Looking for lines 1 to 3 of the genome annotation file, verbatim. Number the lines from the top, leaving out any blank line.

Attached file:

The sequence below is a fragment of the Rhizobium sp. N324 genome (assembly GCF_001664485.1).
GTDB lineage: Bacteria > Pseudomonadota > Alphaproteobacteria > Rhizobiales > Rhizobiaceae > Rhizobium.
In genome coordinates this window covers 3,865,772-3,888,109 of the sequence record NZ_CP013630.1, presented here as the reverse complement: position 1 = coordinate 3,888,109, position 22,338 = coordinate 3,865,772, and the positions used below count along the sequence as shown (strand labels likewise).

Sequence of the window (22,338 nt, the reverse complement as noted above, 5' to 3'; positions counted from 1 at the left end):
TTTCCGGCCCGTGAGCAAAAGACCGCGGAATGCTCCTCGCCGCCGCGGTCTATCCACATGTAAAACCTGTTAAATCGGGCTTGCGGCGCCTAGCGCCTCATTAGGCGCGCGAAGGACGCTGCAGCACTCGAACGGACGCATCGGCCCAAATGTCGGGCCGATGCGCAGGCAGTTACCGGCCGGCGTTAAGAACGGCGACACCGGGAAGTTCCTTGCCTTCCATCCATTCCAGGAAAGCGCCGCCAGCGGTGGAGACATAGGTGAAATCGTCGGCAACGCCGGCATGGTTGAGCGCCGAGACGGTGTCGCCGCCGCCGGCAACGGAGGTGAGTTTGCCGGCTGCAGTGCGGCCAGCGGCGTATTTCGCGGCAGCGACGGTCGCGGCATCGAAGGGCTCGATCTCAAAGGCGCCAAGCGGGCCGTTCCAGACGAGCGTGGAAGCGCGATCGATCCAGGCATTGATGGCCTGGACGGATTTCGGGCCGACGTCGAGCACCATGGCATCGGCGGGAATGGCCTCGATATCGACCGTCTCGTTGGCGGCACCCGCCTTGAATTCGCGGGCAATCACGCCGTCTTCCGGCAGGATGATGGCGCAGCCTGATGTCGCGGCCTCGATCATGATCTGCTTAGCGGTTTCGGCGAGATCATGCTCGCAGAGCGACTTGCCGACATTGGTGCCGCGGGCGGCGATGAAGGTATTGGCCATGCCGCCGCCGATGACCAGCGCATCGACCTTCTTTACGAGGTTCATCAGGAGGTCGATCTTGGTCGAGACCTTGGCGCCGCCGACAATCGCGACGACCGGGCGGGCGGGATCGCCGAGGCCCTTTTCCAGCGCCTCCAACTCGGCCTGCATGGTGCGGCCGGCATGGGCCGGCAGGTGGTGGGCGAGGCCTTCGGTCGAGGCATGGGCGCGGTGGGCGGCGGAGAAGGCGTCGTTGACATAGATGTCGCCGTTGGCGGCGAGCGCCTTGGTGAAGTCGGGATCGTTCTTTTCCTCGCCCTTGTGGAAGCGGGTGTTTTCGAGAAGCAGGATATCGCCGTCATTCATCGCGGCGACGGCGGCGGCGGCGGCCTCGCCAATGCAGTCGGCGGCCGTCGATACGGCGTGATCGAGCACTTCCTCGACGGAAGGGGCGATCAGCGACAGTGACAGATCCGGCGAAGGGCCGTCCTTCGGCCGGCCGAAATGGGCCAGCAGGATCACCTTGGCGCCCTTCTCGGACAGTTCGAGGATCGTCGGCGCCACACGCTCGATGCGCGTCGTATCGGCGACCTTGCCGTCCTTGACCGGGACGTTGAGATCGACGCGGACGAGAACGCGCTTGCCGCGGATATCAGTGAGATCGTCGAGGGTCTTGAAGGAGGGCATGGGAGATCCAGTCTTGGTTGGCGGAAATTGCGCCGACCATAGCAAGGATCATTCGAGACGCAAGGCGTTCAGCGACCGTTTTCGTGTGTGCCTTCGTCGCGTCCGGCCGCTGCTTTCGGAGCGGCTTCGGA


The sequence below is a fragment of the Rhizobium sp. N324 genome (assembly GCF_001664485.1).
GTDB lineage: Bacteria > Pseudomonadota > Alphaproteobacteria > Rhizobiales > Rhizobiaceae > Rhizobium.
In genome coordinates this window covers 3,865,772-3,888,109 of the sequence record NZ_CP013630.1, presented here as the reverse complement: position 1 = coordinate 3,888,109, position 22,338 = coordinate 3,865,772, and the positions used below count along the sequence as shown (strand labels likewise).